Patrick Cao: Maybe to add to that, if you think about the numbers, Will mentioned that ecommerce penetration is 4% to 5%, but you extend that to all the other pieces of our infrastructure. Digital payments is 2.2%. In terms of financial services and financial inclusion, I think it ranges between something like 30% to 40% for the bankable, not the banked. If you look at the addressable market for logistics, especially at technology-enabled logistics, that is very, very early days. Honestly for us, we honestly think we’re just getting started. Each part of our business or phases of evolution is hundreds of billions of dollars of ten and if you’re talking about single digit penetration, then we have a long, long way to go, which is why I think Will is right. We’re thinking about how we contribute to Indonesian GDP and I think each of the companies in our market are really, really also just getting started.

William Tanuwijaya: Today, Indonesia is a one trillion dollar economy and we contribute 1% to 1.5% of Indonesia economy. In the next 10 years, Indonesia will become a $5 billion economy and if by that time Tokopedia contributes 5% of Indonesian economy.

Hans Tung: Ambitious.

William Tanuwijaya: Meaning that there will be a $250 billion run rate transition happens in Tokopedia. If you use a multiplier of maybe 0.4 or 0.3 it would be already a very sensible business only focusing on the Indonesian market.

Hans Tung: In emerging market, there are so many opportunities and pain points that could be solved. The challenge is always on power organization and focus. You look at Alibaba, they spend the first five years doing Alibaba.com, helping Chinese manufacturers to advertise and attract foreign customers. Then, they spent four years building Tmall, the sea to sea platform, before launching Tmall, and they did Tmall for five, six years before they launched AliCloud. In today’s world, the time for a company expanding new business lines has shortened and gone faster and faster. We talk about SuperApp as a concept a lot, or content, both in what we put in PowerPoint online as well as in podcasts. The Chinese company are good at coming up with the SuperApp that bundles minute services within one, leveraging the high frequency of the first service to the people to try other services of less frequency. In Indonesia, you see Gojek and Traveloka and Grab becoming more of a super app approach. How do you guys think about that and does it make sense for you to continue to focus on ecommerce and focus on Indonesia to get to profitability first?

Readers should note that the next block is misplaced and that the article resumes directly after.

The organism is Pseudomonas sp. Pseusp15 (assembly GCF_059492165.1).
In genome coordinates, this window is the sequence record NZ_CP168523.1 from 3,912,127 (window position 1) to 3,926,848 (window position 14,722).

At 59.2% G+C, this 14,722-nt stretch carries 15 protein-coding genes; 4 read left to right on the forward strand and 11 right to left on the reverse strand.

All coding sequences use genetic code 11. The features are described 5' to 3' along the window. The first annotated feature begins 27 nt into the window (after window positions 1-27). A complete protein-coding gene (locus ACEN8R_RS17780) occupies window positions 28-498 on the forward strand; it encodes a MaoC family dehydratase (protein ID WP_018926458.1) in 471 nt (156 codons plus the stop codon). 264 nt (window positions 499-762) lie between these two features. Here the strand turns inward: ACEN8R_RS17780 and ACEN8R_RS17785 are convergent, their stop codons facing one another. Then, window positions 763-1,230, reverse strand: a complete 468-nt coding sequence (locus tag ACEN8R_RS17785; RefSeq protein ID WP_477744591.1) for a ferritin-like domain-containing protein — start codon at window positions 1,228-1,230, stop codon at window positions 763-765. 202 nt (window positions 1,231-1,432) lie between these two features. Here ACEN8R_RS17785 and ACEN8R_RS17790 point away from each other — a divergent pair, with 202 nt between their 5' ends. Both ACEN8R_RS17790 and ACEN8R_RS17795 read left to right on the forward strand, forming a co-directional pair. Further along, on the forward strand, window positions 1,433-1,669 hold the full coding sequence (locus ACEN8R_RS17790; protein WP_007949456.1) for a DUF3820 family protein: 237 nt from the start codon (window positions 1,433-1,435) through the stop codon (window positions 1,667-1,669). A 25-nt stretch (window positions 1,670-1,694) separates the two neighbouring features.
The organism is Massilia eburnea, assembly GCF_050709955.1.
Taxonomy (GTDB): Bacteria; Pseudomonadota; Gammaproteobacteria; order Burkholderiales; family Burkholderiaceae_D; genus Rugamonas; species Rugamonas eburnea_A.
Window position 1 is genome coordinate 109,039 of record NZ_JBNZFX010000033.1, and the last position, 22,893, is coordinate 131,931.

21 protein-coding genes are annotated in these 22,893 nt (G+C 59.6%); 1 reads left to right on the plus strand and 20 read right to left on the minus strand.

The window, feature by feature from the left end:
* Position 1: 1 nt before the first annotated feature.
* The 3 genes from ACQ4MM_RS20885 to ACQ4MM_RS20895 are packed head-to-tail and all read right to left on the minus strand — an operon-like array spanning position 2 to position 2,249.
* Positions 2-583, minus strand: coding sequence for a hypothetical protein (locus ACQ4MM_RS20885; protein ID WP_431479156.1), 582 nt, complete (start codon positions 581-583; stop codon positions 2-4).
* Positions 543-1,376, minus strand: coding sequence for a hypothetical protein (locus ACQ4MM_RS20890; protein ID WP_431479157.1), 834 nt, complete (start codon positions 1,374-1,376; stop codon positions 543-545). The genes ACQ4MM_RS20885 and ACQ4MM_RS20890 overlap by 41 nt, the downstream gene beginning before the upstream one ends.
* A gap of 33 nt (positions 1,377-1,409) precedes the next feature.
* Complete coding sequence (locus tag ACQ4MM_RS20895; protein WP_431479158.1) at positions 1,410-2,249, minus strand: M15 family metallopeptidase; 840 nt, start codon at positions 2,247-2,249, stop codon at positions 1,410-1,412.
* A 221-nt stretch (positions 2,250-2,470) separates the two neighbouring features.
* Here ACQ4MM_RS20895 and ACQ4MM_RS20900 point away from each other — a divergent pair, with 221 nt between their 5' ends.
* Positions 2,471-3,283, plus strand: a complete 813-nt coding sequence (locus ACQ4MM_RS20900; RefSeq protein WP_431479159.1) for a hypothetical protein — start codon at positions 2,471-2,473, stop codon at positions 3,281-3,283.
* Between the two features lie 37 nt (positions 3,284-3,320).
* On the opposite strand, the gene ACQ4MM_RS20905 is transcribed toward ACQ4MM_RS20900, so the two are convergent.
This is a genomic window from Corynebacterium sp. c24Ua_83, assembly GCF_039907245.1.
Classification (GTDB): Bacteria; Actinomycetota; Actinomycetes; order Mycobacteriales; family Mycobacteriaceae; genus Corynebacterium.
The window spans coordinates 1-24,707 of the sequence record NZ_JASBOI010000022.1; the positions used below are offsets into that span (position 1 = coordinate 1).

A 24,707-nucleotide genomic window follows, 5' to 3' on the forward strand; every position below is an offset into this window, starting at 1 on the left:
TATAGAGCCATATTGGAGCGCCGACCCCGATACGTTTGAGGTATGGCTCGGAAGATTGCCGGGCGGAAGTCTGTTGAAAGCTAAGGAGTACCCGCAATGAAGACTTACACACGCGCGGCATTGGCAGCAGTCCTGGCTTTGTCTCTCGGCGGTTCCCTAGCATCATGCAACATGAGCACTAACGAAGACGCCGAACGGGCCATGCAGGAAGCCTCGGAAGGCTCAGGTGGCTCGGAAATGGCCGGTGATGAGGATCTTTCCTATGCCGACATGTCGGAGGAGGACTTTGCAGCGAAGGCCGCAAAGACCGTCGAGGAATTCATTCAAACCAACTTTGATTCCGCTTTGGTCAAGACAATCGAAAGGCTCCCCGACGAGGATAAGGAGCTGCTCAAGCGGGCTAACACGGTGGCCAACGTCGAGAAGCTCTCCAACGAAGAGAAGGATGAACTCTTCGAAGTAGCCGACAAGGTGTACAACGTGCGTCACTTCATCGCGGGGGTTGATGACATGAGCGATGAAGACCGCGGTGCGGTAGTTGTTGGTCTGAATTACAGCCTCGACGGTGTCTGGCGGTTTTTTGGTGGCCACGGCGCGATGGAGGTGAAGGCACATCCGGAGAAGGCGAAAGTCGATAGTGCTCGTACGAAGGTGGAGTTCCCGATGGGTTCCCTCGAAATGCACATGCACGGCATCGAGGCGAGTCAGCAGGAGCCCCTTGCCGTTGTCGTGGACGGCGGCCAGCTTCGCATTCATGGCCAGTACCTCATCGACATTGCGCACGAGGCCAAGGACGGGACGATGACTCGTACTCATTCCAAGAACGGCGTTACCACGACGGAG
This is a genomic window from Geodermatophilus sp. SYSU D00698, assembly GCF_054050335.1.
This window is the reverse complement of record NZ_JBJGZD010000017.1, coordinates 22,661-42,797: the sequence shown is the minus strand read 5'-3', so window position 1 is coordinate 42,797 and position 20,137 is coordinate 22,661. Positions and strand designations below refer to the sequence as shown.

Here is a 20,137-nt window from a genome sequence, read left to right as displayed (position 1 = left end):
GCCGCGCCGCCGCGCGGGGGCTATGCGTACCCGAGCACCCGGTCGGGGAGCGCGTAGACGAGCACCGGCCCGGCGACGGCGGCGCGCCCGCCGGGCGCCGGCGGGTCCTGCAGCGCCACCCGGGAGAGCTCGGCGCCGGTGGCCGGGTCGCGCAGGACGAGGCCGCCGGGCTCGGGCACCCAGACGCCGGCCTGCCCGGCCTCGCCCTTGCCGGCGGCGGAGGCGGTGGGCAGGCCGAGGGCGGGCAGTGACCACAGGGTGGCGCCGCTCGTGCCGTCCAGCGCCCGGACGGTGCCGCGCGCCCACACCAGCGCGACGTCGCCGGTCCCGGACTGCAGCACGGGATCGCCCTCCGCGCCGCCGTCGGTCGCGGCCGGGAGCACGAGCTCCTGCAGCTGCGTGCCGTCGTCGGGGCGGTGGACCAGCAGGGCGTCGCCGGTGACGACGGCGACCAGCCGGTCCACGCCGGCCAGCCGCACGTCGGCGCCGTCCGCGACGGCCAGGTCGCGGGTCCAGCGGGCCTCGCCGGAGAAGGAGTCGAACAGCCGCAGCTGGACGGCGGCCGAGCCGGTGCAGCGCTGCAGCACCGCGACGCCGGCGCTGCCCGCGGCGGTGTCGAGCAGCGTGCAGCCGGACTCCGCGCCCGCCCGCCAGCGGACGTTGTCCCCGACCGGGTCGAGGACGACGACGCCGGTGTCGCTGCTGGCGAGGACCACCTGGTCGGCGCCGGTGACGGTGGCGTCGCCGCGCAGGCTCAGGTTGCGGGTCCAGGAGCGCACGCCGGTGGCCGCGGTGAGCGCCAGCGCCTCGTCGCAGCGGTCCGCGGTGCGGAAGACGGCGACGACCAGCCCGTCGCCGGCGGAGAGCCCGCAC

William Tanuwijaya: When we think about SuperApp, we think about our service in a more super ecosystem. The fundamental of Tokopedia is like we believe we are trying to be the most beautiful business model in the world where we can only be successful by having others to become successes too. For example, these logistic and fulfillment services, these payment and financial services, we are not trying to win by our own. We are trying to find the best partners that can compete against others. We believe that 50% if something big is more important than having 100% of something small. To your point that Indonesia unfortunately we do not have decades of time like in China to go through this five year cycle on building a new business model. Everyone raising capital at the same time and everyone trying to acquire customers at the same time, but it shouldn’t be a monopoly game. It shouldn’t be one company can profit, all of this is by themselves. We are thinking more on the partnership approach and on the super ecosystem rather than SuperApp approach.

Dimitra Taslim: Great. Thanks, Will. Another question for the both of you, Patrick and Will, how has your view on monetization and profitability evolved over the past few years and how is this linked to, if you look at this part of the world, grow factoring has become a religion and there’s not a lot of focus on profitability and even product design and product thinking. How do you balance this in such a big company, going fast versus having a really good product and focusing on the unit economics and the profitability?